« 上一頁繼續 »
She conjures him by high almighty Jove,
By knighthood, gentry, and sweet friendship's oath,
By her untimely tears, her husband's love,
By holy human law, and common troth,
By heaven and earth, and all the power of both,
T'hat to his borrow'd bed he make retire,
And stoop to honour, not to foul desire.
Quoth she, reward not hospitality
With such black payment as thou hast pretended ;
Mud not the fountain that gave drink to thee,
Mar not the thing that cannot be amended,
End thy ill aim before thy shoot be ended.
He is no woodman, that doth bend his bow,
To strike a poor unseasonable doe.
My husband is thy friend, for his sake spare me ;
Thyself art mighty, for thy own sake leave me ;
Myself a weakling, do not then insnare me ;
Thou look'st not like deceit, do not deceive me ;
My sighs like whirlwinds labour hence to heave thee.
If ever man was mov'd with woman's moans,
Be moved with my tears, my sighs, my groans.
All which together, like a troubled ocean,
Beat at thy rocky and wreck-threatening heart,
To soften it with their continual motion,
For stones dissolv'd to water do convert.
O! if no harder than a stone thou art,
Melt at my tears, and be compassionate ?
Soft pity enters at an iron gate.
In Tarquin's likeness I did entertain thee,
Hast thou put on his shape to do him shame?
To all the host of heaven I complain me,
'Thou wrong'st his honour, wound'st his princely name,
Thou art not what thou seem'st, and if the same,
Thou seem'st not what thou art, a god, a king,
For kings, like gods, should govern every thing.
How will thy shame be seeded in thine age,
When thus thy vices bud before thy spring ?
If in thy hope thou dar’st to do such outrage,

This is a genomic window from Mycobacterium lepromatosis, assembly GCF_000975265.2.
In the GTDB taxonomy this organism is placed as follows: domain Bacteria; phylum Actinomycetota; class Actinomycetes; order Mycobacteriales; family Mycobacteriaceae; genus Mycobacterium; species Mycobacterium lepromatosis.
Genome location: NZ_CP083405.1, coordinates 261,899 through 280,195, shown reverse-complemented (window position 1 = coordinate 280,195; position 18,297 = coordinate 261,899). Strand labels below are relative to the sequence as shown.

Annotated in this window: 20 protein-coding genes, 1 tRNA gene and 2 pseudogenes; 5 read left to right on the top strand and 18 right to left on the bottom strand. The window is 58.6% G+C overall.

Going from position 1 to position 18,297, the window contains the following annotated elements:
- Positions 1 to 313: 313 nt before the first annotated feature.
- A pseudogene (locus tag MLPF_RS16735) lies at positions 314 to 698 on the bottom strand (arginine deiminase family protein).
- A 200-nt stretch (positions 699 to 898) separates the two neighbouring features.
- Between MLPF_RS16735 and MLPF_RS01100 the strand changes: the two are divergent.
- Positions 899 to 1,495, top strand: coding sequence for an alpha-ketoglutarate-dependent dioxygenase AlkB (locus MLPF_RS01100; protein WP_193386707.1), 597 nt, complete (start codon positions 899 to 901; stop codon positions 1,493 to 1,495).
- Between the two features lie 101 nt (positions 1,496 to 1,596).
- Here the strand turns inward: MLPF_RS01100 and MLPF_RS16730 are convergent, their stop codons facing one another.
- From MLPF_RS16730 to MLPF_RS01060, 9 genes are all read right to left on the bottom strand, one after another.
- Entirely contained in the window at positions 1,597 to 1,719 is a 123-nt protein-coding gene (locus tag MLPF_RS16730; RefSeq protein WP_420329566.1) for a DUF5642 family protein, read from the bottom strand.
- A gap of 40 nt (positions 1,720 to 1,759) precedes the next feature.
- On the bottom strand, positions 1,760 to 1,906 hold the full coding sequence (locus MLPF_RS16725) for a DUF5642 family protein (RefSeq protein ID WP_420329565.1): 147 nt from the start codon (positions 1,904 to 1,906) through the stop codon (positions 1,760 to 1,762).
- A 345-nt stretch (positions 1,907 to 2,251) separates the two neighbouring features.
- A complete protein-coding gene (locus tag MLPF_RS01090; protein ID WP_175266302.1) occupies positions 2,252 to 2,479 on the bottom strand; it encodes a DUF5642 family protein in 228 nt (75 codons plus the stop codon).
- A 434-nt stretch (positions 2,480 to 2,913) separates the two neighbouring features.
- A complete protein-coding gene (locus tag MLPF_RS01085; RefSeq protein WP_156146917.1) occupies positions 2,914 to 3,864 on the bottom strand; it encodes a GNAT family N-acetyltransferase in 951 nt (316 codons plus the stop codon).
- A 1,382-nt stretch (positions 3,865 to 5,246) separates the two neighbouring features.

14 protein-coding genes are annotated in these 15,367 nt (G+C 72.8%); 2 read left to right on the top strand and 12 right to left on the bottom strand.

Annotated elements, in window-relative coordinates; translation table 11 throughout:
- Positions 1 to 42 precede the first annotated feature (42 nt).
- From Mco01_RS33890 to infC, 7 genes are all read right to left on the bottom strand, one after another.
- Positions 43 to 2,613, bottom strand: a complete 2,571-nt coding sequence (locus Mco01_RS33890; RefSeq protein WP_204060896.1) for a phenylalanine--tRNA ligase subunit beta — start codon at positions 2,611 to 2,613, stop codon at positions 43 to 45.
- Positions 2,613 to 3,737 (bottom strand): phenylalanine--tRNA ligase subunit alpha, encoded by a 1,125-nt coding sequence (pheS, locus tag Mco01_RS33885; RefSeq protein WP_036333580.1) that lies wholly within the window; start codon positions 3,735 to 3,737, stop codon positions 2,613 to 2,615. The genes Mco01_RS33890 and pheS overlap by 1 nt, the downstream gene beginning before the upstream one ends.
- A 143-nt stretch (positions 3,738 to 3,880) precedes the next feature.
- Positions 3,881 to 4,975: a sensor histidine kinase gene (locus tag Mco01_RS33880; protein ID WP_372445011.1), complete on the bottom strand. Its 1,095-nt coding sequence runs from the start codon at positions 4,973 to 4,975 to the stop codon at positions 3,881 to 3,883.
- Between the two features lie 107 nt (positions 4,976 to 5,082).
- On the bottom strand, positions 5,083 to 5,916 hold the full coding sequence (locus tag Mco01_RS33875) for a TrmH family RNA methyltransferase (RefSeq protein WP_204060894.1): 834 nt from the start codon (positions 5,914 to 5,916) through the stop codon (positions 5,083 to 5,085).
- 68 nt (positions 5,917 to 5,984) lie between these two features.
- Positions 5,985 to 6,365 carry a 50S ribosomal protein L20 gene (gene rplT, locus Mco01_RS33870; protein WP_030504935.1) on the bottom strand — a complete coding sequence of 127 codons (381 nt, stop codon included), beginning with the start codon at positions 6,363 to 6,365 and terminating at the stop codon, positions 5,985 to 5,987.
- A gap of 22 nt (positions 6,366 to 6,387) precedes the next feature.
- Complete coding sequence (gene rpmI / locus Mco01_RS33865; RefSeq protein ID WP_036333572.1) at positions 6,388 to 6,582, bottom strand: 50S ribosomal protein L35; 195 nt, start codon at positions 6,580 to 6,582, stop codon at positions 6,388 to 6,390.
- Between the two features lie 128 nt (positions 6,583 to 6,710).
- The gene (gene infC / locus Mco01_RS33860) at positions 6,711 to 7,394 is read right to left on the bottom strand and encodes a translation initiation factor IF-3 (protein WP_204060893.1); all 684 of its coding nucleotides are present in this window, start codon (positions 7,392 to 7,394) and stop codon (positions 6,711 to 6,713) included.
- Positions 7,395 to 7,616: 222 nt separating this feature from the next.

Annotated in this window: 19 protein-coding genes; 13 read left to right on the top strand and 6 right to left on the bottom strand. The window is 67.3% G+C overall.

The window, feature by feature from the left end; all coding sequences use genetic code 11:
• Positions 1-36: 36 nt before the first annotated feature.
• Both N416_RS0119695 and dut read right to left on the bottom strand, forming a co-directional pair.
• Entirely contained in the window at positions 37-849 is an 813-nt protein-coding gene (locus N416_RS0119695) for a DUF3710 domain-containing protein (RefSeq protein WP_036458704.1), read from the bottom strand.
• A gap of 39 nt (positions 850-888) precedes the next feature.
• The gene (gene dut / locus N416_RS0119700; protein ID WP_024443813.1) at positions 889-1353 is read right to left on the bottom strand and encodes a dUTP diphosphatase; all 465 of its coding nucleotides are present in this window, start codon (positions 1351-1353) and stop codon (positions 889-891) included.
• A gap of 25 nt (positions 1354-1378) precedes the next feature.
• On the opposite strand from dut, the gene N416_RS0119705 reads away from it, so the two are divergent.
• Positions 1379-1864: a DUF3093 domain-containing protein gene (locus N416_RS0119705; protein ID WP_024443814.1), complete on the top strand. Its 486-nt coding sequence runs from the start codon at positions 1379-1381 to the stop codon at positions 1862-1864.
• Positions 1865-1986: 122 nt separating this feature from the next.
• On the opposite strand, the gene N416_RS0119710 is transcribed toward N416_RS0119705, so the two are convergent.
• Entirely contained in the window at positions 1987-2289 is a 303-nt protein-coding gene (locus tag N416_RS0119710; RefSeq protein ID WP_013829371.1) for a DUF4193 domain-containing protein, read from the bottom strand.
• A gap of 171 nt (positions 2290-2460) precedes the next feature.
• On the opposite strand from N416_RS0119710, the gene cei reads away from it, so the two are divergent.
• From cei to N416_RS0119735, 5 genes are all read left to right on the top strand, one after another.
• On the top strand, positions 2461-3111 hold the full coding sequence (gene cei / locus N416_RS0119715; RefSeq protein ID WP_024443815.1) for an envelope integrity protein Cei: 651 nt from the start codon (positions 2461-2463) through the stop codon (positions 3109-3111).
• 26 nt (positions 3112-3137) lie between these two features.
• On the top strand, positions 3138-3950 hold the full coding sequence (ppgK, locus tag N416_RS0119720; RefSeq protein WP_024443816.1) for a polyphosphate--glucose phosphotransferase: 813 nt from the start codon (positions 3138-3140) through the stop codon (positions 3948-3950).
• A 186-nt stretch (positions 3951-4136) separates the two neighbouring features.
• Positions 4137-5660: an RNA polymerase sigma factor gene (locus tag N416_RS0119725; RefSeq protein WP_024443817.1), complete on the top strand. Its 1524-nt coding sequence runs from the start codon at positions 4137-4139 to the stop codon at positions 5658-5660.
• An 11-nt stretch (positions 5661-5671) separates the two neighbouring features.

What dar'st thou not, when once thou art a kingi
O! be remember'd no outrageous thing
From vassal actors can be wip'd away,
Then kings' misdeeds cannot be hid in clay,
This deed shall make thee only lov'd for fear,
But happy monarchs still are fear'd for love :
With foul offenders thou perforce must bear,
When they in thee the like offences prove :
If but for fear of this, thy will remove,
For princes are the glass, the school, the book,
Where subjects' eyes do learn, do read, do look:
And wilt thou be the school where lust shall learn ::
Must he in thee read lectures of such shame?
Wilt thou be glass, wherein it shall discern
Authority for sin, warrant for blame?
To privilege dishonour in thy name,
Thou back'st reproach against long-living laud,
And mak'st fair reputation but a bawd.
Hast thou commanded ? By him that gave it thee,
From a pure heart command thy rebel will :
Draw not thy sword to guard iniquity,
For it was lent thee all that brood to kill.
Thy princely office how canst thou fulfil,
When pattern'd by thy fault, foul sin may say,
He learn’d to sin, and thou didst teach the
Think but how vile a spectacle it were,
To view thy present trespass in another ;
Men's faults do seldom to themselves appear,
Their own transgressions partially they smother ;
This guilt would seem death-worthy in thy brother.
O ! how are they wrapt in with infamies,
That from their own misdeeds askance their eyes!
To thee, to thee, my heav'd-up hands appeal,
Not to seducing lust’s outrageous fire ;
I sue for exil'd majesty's repeal,
Let him return and flattering thoughts retire.
His true respect will prison false desire,
And wipe the dim mist from thy doating eyne,
That thou shalt see thy state and pity mine.
Have done, quoth he, my uncontroled tide
Turns not, but swells the higher by this let ;
Small lights are soon blown out, huge fires abide,
And with the wind in greater fury fret:
The petty streams that pay a daily debt
To their salt sovereign with their fresh false haste,
Add to his flow, but alter not the taste.
Thou art (quoth she) a sea, a sovereign king,
And lo! there falls into thy boundless flood
Black lust, dishonour, shame, misgoverning,
Who seek to stain the ocean of thy blood.
If all these petty ills should change thy good,
Thy sea within a puddle womb is burst,
And not the puddle in thy sea dispers’d.
So shall these slaves be king, and thou their slave ;
Thou nobly base, they basely dignified ;
Thou their fair life, and they thy fouler grave ;
Thou loathed in thy shame, they in thy pride :
The lesser thing should not the greater hide.